Now, my source says that you’ve been provided with details of the study tour, but I’ve asked David and he says that nobody from TfL has been in touch. I have to ask: why? Is it too expensive for TfL to afford? Is the Netherlands not as glamorous as Paris?
You might think that a town such as Assen and a small city like Groningen have few lessons for London, but that would be a short-sighted view. Assen in the 1970s was just like many UK towns still are today, with streets full of parked and queued cars and “no space for cycling”, and yet it has been transformed into pleasant, safe, liveable place. With the London plans including the excellent concept of specific areas designed as “mini-Hollands” the lessons of Assen and Groningen are very relevant to London.
If you do want a big city experience with a wide river and skyscrapers, spend a day or two in Rotterdam. The conurbation stretches the equivalent of Ealing to Greenwich, and Holloway to Tooting. But this is merely a suggestion for further research, it is not a substitute for David’s thorough and information-packed three day tour.
If you’re going to do your best work then you really need to arrange a study tour with David. It’s a scandal that you hold this position and yet have never studied Dutch cycling infrastructure. That your bosses gave you the job with such a gaping hole in your CV, and haven’t even sent you to see the Netherlands, shows their lack of knowledge of what’s required in London over the next few years.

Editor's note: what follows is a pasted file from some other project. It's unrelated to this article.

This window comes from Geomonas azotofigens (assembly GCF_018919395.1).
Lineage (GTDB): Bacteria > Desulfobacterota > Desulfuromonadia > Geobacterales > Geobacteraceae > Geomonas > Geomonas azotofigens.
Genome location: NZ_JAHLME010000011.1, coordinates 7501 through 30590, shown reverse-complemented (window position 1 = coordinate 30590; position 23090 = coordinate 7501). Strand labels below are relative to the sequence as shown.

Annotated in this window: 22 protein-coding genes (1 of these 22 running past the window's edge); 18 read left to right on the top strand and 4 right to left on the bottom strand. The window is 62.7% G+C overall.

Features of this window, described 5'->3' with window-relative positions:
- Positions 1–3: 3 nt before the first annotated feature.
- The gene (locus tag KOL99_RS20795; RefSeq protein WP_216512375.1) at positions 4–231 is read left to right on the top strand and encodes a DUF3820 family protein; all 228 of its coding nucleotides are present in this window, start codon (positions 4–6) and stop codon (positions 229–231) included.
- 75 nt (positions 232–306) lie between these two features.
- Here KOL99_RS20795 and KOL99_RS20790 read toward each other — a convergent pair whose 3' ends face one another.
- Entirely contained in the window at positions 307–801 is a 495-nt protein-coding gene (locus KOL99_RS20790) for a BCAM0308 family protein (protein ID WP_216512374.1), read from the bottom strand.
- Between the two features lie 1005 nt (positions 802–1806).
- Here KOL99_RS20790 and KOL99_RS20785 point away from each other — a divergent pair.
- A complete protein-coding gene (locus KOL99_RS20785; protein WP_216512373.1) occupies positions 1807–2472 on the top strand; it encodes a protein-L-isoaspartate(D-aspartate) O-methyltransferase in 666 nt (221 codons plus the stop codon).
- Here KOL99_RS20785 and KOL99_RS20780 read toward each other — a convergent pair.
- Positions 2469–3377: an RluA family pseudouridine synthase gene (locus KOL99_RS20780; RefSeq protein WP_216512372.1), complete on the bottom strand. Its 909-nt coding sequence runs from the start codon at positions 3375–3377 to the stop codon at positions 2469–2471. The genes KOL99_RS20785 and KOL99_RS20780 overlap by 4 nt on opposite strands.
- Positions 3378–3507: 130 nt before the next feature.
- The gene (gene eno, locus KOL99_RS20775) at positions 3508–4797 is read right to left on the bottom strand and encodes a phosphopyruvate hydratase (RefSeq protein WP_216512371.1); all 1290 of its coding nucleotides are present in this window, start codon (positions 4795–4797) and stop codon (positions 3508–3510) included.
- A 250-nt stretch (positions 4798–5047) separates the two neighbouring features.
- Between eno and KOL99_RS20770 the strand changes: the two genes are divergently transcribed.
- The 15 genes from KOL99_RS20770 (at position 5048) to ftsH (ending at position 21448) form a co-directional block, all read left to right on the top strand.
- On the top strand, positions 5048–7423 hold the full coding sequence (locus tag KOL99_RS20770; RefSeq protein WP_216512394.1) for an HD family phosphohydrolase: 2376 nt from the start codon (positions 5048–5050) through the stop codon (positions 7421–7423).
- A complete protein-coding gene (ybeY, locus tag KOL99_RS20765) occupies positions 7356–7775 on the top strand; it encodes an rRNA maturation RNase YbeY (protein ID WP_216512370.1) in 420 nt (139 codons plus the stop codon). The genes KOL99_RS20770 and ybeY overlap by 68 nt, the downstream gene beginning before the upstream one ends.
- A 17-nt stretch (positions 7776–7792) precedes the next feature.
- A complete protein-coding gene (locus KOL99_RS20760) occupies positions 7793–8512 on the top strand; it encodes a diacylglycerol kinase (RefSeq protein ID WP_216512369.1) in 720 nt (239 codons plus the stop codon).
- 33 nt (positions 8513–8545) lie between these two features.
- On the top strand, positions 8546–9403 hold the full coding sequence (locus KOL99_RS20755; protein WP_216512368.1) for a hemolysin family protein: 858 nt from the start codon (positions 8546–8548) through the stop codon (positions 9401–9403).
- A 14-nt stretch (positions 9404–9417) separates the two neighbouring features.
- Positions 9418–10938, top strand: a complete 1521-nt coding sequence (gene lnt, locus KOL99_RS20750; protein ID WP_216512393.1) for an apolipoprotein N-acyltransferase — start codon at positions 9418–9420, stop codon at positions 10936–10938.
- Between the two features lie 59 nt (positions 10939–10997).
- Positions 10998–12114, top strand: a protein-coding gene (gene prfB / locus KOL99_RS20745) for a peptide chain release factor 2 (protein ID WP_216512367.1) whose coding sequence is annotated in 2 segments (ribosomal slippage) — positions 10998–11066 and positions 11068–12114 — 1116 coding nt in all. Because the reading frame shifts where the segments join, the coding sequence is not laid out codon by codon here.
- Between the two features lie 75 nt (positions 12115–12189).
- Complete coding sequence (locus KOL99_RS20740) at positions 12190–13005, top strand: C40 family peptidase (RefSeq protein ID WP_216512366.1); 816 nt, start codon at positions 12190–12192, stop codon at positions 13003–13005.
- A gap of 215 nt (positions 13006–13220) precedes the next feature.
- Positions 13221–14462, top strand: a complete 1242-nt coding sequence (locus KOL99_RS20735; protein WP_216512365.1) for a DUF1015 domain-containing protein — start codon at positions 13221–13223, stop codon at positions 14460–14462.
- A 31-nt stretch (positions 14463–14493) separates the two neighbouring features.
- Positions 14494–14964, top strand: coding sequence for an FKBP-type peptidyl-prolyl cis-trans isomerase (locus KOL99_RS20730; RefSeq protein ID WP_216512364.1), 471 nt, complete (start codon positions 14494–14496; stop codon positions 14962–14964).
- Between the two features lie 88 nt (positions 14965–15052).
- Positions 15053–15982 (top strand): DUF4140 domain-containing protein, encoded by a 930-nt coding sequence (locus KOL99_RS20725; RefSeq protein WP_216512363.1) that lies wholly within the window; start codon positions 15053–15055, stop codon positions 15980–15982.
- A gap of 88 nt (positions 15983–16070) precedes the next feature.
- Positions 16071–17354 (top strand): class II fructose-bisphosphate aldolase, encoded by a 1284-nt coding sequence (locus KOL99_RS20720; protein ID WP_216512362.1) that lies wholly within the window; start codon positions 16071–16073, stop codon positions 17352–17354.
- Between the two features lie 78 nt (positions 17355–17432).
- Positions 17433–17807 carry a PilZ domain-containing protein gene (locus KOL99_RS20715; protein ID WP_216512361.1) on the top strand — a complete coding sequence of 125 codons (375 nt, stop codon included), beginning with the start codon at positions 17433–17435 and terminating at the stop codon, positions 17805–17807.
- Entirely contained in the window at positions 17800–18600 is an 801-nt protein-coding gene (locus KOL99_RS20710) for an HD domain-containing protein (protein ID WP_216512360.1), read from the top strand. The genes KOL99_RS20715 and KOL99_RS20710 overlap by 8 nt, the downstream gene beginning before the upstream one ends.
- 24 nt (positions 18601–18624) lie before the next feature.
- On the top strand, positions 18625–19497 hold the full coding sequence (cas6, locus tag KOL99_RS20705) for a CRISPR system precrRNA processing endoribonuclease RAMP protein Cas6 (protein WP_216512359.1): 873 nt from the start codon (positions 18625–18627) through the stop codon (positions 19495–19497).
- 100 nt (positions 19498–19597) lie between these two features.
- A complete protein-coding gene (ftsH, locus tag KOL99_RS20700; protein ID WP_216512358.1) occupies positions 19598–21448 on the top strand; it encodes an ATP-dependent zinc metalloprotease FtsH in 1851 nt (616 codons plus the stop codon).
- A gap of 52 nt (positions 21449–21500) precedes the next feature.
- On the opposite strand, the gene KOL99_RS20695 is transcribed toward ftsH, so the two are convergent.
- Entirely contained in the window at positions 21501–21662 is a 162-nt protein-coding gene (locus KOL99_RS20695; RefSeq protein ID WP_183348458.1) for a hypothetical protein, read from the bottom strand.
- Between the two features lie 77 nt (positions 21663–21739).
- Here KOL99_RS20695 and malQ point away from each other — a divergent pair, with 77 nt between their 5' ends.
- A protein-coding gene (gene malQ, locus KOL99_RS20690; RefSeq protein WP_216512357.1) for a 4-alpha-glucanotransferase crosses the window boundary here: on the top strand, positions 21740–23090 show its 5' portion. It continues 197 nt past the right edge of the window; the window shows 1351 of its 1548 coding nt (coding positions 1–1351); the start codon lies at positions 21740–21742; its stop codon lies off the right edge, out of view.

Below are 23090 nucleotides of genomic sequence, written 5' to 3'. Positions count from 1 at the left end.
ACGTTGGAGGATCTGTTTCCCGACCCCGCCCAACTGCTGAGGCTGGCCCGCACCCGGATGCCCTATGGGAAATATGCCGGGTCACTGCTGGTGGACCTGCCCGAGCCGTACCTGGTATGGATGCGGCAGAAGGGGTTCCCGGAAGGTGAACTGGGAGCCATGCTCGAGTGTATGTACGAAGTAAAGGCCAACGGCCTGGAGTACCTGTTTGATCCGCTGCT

I’m not trying to be horrible to you here, I’m really not. I’m just trying to underline how much you’re missing out on. I think your own personal career, and London’s future, can benefit greatly from a few days with David in Assen and Groningen – so do it for yourself, but most of all, do it for Britain!
You can get from London to Rotterdam in under 4 hours with Eurostar via Brussels, or it’s a relaxed 9 hours or so by train then ferry, through the day or overnight, and there are flights too, of course. The Netherlands, which is #1 for cycling however you measure it, is right next door! There’s no excuse for not going to see it.
And if TfL’s really that skint, we’ll have a whip-round.
All the best,
*Okay, so Elvis wasn’t the first to sing these songs, but you know what I mean. One thing I’ve learned while writing this article is how many of Elvis’ songs were cover versions!
**I hope David Hembrow isn’t embarrassed by the flattery here, but I’m telling it like I see it. I have no financial interest in selling study tours! My only goal is to improve Britain’s streets and roads.